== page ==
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Online Tracking Case Dismissed by Ninth Circuit Holding that Online Purchase Does Not Subject Web-Based Payment Processing Platform to Personal Jurisdiction in California

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In a case of first impression, the U.S. Court of Appeals for the Ninth Circuit was tasked with determining whether the alleged extracting and retaining of consumer data and tracking of customers using an online payment platform exposes defendants to personal jurisdiction in the state where an online purchase was made. The court concluded it does not. “When a company operates a nationally available e-commerce payment platform and is indifferent to the location of end-users, the extraction and retention of consumer data, without more, does not subject the defendant to specific jurisdiction in the forum where the online purchase was made.”

In Briskin v. Shopify, Inc., the plaintiff, a California resident, used his mobile browser to purchase fitness apparel. The fitness apparel website used Shopify’s software and code to process orders and payments. Shopify provides participating merchants with a sales platform that enables the processing of online purchases, irrespective of where the purchases are made. When completing his online order, the plaintiff input certain information, including his name, address, and credit card number. The complaint alleged Shopify and two of its wholly owned subsidiaries collected this information, installed cookies onto the plaintiff’s phone, connected his browser to its network, generated payment forms requiring the plaintiff to enter private identifying information, and stored the plaintiff’s personal and credit card information for later use and analysis. Defendants also allegedly transmitted the plaintiff’s payment information to a second payment processor for additional storage, analysis, and processing. The plaintiff filed a putative class action alleging the defendants violated various California privacy and unfair competition laws, including the California Invasion of Privacy Act, because they deliberately concealed their involvement in consumer transactions. Shopify, Inc. is a Canadian corporation with its headquarters in Ottawa. Its subsidiaries, Shopify (USA), Inc. (Shopify USA) and Shopify Payments (USA), Inc. are Delaware corporations with principal places of business in New York and Delaware, respectively. The defendants moved to dismiss the complaint for lack of personal jurisdiction and the district court granted the motion. The plaintiff appealed.

In analyzing whether defendants purposefully directed their activities at the forum state under the first prong of the specific jurisdiction analysis, the Ninth Circuit found that the crux of the case was in prong two of the Calder effects test, whether the defendants “expressly aimed” their activities at the forum state. The plaintiff argued the defendants’ contracts with California merchants, “store” in Los Angeles that promotes merchant relations, California fulfillment center, partnership with a California company, and Shopify USA’s presence in the state, i.e., business registration, employees, etc., established specific jurisdiction. The court disagreed. For specific jurisdiction to exist, the plaintiff’s claim “must be one which arises out of or relates to the defendant’s forum-related activities.” The court found no such causal relationship between the defendants’ broader California business contacts and the plaintiff’s claims because these contacts did not cause the plaintiff’s harm.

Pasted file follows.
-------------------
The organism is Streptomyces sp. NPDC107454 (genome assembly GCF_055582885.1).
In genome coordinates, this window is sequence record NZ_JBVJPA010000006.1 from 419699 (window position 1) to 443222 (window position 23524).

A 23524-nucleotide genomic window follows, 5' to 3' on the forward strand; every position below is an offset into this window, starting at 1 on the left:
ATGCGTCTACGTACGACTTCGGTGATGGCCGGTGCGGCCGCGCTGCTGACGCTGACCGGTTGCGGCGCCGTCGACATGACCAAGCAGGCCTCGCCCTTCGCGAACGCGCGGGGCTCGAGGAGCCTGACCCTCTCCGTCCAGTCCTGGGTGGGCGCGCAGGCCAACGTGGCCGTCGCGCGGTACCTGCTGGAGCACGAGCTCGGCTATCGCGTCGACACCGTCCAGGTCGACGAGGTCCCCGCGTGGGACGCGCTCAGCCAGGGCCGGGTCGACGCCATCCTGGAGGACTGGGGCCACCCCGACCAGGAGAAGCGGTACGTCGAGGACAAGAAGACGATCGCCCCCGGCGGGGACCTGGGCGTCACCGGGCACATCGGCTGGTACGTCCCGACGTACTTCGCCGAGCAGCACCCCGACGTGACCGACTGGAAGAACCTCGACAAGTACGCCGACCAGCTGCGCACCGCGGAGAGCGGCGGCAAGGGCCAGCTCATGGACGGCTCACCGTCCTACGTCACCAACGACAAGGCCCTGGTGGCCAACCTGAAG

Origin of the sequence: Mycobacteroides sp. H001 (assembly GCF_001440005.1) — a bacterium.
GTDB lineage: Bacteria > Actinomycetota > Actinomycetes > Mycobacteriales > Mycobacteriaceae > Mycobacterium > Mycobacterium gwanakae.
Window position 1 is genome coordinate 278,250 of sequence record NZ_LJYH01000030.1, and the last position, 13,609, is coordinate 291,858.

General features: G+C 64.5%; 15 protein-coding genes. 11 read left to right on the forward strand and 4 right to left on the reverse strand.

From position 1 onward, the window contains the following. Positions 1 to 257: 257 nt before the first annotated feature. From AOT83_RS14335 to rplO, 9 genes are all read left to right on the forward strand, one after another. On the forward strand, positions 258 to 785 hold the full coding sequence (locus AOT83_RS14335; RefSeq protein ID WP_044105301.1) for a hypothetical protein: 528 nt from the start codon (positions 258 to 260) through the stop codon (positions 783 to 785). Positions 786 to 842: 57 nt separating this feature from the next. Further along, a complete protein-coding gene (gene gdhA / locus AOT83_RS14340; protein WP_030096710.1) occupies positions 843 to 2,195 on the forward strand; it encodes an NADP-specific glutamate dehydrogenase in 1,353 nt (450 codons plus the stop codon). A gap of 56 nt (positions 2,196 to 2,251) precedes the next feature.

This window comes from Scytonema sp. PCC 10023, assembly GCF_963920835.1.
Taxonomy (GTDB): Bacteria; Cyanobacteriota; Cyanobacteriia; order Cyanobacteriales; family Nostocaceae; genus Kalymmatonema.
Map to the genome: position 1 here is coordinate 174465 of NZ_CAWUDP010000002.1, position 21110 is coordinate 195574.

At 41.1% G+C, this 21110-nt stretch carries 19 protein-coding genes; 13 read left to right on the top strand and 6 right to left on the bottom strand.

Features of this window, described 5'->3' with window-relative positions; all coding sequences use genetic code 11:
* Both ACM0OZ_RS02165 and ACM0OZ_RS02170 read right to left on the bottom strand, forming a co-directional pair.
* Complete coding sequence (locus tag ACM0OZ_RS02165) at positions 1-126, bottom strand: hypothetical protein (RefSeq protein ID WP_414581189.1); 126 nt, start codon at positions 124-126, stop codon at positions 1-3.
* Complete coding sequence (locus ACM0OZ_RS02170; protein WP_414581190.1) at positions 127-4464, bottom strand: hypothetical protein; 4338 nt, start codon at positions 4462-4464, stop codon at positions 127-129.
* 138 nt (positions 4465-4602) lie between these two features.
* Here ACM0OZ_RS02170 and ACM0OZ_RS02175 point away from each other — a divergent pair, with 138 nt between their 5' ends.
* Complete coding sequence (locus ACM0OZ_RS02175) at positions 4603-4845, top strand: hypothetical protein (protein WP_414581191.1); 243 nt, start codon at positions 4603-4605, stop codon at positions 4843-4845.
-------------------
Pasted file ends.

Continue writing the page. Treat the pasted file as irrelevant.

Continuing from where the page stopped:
The plaintiff also argued that by collecting, retaining, and using consumer data obtained from individuals who made online purchases in California defendants effectively “reached into” California (electronically) and inserted themselves (technologically) into a transaction between a California consumer and a California merchant, thereby expressly aiming their conduct toward California. The Ninth Circuit rejected this argument, citing precedent confirming the defendants did not expressly aim their conduct toward California simply because the plaintiff resided there, made his online purchase there, and sustained his privacy-based injuries in that state because the plaintiff’s injuries were personal to him and would follow him wherever he chose to live or travel. After determining the precedents and principles derived from personal jurisdiction cases involving interactive websites should apply to a broadly accessible back-end web platform like the defendants, the Ninth Circuit held the defendants had not expressly aimed their suit-related conduct at California because their web payment platform does not have a “forum-specific focus”. It is accessible across the United States and is indifferent to the location of either the merchant or the end consumer. And, while the defendants do have a sizeable merchant base in California, their extraction and retention of consumer data arises out of the actions of those merchants whose transactions also do not depend on consumers being present in California. “Driving our decision-making in this area has been the need to draw some lines to avoid subjecting web platforms to personal jurisdiction everywhere. Were it otherwise, ‘every time a seller offered a product for sale through an interactive website, the seller would be subjecting itself to specific jurisdiction in every forum in which the website was visible.’ ‘That result,’ we have said, ‘would be too broad to comport with due process.’”

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